Instead of chewing gum, Mueller deals with cravings by drinking more coffee -- he pulls out a Starbucks gift card to indicate his favorite brew. "Twenty-four years on subs, I drink coffee like it's water," he said.

Truhn said some of the Sailors who quit have put on weight, compensating for cigarettes with food.

Fogle acknowledges putting on about 10 pounds since he quit. Now, he said he has no desire to light up. His new habit? He points to his mouth, and the chewing gum he relies on a substitute. His selection this frigid day: Wrigley's 5 Solstice gum. The 15-piece pack was full this morning, Fogle said. Now, late morning, it's more than halfway gone.

Fogle remembers the last time he smoked aboard the Albany. He'd waited in line for 45 minutes. The fact he had to wait so long to do something he knew wasn't good for him finally put him over the edge. He quit cold turkey.

A submarine's close-knit community is an asset when Sailors want to make a change for the better, Fogle said.

"If you do something, somebody knows about it," he said.

Weeks after kicking the habit, he bummed a cigarette off a crewmate. Fogle had it in his hand when the Sailor asked, "Didn't you quit? Give that back to me!"

"It's not really worth it to continue smoking," Fogle said. "When I run now, I feel so much better." Financially, he's better off, too, spending $15 a week on gum, instead of $65 or more on butts.

Not all Sailors have been as successful. "There are a few that have struggled," Truhn said. "You're going to slip up. The idea is that you get back on the horse."

There are lots of upsides, like a lot more storage space aboard. According to Truhn, some smokers used about a third of their allotted locker space to stash smokes that would last them through the deployment.

Was the crew grumpier as it dealt with tobacco withdrawal? Fogle thinks the opposite is true: People seem nicer, he said. They seem less stressed out. "People I know who've quit just seem happier," he said.

Mueller thinks the submarine force was wise to end smoking across the fleet, instead of leaving it up to individual boats. Because it came from the highest levels of the submarine community, crewmembers knew it was useless to blame the captain or try to reverse the ban.

The boat's leadership also made a few key decisions to help the crew quit, including reducing the hours when smokers could indulge. It went from most anytime to a couple of times during the day.

"It was a progressive thing," he said. "First, it was just on either side of the watch stations. That forced you to cut back."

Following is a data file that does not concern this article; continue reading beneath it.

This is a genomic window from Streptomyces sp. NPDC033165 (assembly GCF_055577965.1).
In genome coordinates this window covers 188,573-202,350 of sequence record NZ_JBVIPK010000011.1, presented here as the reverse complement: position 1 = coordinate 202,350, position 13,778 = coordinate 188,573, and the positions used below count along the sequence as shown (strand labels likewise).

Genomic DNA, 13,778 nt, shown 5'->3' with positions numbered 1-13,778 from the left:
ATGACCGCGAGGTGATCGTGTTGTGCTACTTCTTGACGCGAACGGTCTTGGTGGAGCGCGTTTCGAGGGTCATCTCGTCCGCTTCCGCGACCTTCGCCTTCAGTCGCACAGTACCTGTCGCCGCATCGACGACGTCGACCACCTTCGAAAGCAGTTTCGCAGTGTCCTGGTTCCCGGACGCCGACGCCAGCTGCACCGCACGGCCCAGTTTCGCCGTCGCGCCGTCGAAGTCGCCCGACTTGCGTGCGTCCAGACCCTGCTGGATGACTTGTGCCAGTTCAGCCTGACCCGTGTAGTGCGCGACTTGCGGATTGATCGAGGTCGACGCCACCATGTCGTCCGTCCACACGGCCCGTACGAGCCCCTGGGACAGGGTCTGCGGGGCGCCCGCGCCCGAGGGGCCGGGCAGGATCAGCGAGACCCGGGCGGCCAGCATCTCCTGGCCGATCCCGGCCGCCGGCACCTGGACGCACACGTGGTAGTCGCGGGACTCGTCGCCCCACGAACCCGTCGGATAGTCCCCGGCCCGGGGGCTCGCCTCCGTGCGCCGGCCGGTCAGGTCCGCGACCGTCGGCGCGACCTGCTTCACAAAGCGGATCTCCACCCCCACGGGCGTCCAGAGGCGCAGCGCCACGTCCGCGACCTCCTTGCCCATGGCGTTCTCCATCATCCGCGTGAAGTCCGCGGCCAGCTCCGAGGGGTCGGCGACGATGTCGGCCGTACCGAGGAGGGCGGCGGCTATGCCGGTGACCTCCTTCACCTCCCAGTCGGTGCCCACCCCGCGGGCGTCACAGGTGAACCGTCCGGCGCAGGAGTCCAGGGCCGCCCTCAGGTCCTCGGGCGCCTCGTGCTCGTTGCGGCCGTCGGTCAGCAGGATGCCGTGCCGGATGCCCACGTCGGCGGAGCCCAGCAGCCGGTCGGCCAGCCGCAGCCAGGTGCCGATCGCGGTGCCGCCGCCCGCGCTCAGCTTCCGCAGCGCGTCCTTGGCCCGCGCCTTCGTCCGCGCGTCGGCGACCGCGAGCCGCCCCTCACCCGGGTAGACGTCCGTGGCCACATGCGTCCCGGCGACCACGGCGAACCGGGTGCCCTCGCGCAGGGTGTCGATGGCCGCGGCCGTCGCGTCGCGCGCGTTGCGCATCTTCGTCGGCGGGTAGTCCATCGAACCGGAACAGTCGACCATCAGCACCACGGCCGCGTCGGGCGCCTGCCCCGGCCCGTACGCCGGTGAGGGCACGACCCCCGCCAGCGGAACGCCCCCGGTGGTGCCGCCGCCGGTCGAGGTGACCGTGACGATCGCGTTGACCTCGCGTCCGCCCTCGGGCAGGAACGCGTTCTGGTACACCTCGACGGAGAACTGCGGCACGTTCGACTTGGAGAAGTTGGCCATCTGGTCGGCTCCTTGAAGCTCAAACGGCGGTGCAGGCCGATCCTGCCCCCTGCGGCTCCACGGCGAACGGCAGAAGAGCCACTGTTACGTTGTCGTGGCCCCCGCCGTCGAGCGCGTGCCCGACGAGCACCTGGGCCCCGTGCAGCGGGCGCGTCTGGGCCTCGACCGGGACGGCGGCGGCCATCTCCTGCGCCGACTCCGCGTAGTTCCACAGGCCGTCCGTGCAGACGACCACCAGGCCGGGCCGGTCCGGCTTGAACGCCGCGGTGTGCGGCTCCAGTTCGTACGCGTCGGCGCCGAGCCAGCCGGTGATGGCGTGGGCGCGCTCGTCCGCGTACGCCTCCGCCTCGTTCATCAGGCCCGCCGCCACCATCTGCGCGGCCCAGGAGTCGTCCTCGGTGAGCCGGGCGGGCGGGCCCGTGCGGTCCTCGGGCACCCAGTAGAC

The Albany beat the Navy's deadline. It went smoke-free after returning from deployment in August.

Truhn said about 30 Sailors attended his smoking cessation classes over a five week period while underway. About 15 used nicotine patches and another 20 chewed the gum, part of a 12-week program. Only one of the gum-chewers came back for an additional supply after the 50 pieces were gone, he said.

The chief petty officers on the Albany have embraced the policy change, Truhn said. Of the boat's 17 chiefs, only 2 or 3 still smoke, he said, and they're all in the process of quitting.

Though the ban aboard smoking underway only applies to submarines for now, Albany Sailors have no doubt their brothers and sisters on surface ships will soon be following in their footsteps. Big Navy isn't going to allow smoking on ships forever, they predict.

"It's coming," Fogle said.

NOTE: My Comment Section is down so I'm just gonna post "SubVets" comment here.

"I made my first patrol back in 72', EVERYBODY smoked then. We'd run both CO2 scrubbers for at least 6 hours a day just to keep up. Fast forward to 92' right before I got out, I was on a Med cruise where we spent a couple of months submerged with extra bodies (SEALs) onboard. The demand for the scrubbers was much less, so was the prevelance of smokers (I'd quit back in 86).
So is this a good thing? Gee, do you really want an ex smoker to give an opinion on that? We're worse than recovering alcoholics when it comes to badmouthing what used to be our first love.
Let's just say I'm DAMNED glad to be retired so I don't have to put up with the fallout from this, AND women being stationed aboard the boats, AND openly gay sailors serving, AND any other PC crappola the idiots at the Pentagon dream up while looking for political ass to kiss.
Let 'em just keep sending the retirement checks to my house, they'll help pay for the ammo I'll be using when this nation goes completely bellyup. God help us all."

....and "Big Mo" said:

I've been a smoker and a non-smoker and I can definitively say that you will never sit with a more self-involved, morose and nanny-headed group of people than non-smokers. Spin this story any way you like, going from smoking to not smoking and hanging with those who never smoked is like having someone ask if you have a case of the Mondays at every break. Smokers are funny, animated and realize that life is short and you should enjoy it. Non-smokers? Not so much. Good luck with your stupid, social engineering rules, dunderheads, the Navy you're building is gonna be better at crying than fighting.